Cybersecurity threats are evolving. Cybersecurity spending is increasing. But are the current investments in prevention actually helping? These are questions that PwC has been asking in some of their latest research.
According to the latest Global State of Information Security Survey, UK companies are spending more on information security, on average £6.2m against £3m last year. Security is being given top priority, with greater investment in technology and training, but Board involvement in security strategy setting remains below the global average. However, despite this increased investment in security, data security incidents have continued to rise, up by 23% in the last year.
“Businesses may invest more (or less) in cybersecurity, and sophisticated technologies certainly can help prevent the spread of attacks or reduce impacts. But threat actors will likely remain ahead of the game by leveraging new tactics and techniques as their motives and technologies evolve.”
As PwC addresses in a subsequent article on their findings, UK organizations are not seeing a return for their increased cyber security spending. Although current employees continue to be the top insider risk, business partners (service providers, consultants, contractors) are a growing source of security incidents. Unfortunately, there are still a number of organizations who have little insight on the source of security incidents: 18% report they don’t know how many cyber attacks they suffered in the past year, while 17% report a lack of knowledge on the source of security incidents. The report also indicates that it’s not necessarily advanced threats or new tacts that are effective, with 37% of incidents tied back to basic phishing incidents. It’s clear that more needs to be done to shore up these weaknesses in security.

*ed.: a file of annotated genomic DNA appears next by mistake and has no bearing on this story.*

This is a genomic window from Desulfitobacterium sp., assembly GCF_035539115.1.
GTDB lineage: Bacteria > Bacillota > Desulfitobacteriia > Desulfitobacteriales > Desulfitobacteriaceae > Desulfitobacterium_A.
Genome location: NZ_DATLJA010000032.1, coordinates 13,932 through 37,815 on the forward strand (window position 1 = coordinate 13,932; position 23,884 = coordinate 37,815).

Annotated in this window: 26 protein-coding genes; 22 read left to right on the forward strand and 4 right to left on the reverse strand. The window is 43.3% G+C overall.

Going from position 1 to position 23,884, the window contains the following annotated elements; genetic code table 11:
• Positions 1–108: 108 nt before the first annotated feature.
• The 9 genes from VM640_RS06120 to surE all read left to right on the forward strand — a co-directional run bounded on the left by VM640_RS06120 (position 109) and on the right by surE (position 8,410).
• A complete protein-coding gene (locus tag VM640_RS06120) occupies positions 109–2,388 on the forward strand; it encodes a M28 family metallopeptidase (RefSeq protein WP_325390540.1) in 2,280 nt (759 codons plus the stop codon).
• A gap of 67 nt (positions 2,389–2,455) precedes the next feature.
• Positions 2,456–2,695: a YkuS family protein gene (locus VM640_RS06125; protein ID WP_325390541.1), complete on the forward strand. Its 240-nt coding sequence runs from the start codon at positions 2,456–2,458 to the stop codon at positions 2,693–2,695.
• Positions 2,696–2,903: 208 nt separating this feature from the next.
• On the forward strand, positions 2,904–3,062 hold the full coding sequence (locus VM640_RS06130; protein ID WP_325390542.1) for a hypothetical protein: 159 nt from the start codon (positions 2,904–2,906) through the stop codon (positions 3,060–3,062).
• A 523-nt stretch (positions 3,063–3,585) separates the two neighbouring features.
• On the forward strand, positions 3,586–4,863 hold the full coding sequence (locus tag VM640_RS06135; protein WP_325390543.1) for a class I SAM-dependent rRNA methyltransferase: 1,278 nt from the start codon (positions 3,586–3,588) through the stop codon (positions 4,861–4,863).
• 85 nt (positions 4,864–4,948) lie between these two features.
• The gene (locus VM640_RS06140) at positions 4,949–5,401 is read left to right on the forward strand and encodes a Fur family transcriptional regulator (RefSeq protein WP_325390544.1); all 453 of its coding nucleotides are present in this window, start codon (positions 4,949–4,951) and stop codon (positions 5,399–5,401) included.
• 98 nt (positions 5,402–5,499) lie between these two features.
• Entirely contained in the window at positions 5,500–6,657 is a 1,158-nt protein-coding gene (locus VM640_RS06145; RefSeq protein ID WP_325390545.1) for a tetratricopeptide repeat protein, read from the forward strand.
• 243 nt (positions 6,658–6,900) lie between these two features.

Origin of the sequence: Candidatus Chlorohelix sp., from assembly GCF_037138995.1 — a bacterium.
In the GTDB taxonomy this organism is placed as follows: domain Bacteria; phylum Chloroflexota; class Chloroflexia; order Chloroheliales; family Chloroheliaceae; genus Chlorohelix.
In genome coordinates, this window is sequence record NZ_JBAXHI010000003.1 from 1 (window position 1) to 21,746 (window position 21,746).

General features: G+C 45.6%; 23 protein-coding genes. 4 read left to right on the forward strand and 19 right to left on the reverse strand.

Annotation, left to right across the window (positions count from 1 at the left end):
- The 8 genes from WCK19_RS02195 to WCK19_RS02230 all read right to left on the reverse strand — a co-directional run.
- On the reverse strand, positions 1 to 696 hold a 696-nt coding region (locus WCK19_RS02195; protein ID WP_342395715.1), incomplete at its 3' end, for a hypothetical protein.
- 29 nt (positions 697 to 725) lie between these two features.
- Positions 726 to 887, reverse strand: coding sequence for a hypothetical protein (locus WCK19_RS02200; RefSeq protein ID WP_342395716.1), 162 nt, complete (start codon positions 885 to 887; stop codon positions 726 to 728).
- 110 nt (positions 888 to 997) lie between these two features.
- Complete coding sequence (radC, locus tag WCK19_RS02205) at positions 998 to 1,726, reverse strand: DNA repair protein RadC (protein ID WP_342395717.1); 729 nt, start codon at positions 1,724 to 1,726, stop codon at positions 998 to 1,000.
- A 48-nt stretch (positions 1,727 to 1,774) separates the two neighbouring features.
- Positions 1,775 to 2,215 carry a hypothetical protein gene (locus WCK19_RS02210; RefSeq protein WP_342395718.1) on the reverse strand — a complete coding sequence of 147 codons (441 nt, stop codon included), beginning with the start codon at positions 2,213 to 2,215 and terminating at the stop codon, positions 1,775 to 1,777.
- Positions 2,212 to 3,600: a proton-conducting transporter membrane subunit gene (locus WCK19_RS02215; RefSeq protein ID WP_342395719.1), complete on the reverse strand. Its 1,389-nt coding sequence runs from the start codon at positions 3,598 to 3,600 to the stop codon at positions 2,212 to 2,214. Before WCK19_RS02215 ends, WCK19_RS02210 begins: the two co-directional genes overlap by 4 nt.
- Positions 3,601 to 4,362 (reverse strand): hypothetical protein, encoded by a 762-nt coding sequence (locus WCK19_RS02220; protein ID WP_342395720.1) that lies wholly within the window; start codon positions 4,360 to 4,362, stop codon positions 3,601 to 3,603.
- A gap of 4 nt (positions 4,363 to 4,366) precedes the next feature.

“Cyber security is far more than just building security controls – it’s about changing your organization to be securable. That requires all aspects of a business to be engaged, to make tough decisions at board level, and embed consideration of cyber security risk in all decision-making processes. It’s not just about having more budget to buy more technology to patch cyber security holes. UK organisations need to take a more strategic approach to how they spend their increased budgets to start to see a real uptick in security posture.”
This report re-iterates that an increased security spend is only effective if coupled with a top-down integration of security into the core culture of the organization, paired with effective layers of technology to prevent, detect and remediate security incidents, with a particular focus on the insider threat. According to our own study, many employees put data at risk in small, but ultimately significant ways, such as modifying default settings on devices, accessing personal email, online banking / shopping, social media, public WiFi, file sharing, etc). Mistakes cannot be predicted, but there are steps you can take to mitigate the insider risk.
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